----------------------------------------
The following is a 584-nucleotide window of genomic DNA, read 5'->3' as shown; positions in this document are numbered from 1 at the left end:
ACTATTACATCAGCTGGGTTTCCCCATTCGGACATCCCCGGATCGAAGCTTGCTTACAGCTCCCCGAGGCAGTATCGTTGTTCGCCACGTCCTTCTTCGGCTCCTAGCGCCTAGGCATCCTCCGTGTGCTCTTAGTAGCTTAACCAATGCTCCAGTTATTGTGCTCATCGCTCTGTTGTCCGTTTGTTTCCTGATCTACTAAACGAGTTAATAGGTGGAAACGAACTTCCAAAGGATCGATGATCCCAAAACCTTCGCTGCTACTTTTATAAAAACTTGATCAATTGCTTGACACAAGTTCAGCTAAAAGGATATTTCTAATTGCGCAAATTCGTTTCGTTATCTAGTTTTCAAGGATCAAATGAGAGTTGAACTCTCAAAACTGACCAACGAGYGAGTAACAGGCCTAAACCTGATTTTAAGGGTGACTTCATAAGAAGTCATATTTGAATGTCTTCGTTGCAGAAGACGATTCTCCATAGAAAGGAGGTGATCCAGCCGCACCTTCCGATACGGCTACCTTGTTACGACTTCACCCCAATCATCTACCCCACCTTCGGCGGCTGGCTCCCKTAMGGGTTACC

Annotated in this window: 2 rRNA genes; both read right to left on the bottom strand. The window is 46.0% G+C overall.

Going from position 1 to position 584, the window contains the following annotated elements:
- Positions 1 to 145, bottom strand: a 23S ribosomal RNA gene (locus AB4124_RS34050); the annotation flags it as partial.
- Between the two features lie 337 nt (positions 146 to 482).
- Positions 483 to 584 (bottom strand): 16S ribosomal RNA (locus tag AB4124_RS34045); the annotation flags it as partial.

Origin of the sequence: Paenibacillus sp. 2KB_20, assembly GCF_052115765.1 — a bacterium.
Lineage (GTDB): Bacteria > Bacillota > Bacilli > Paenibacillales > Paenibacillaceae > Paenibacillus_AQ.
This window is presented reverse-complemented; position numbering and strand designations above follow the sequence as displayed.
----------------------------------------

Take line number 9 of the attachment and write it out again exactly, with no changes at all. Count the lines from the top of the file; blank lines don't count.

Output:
Lineage (GTDB): Bacteria > Bacillota > Bacilli > Paenibacillales > Paenibacillaceae > Paenibacillus_AQ.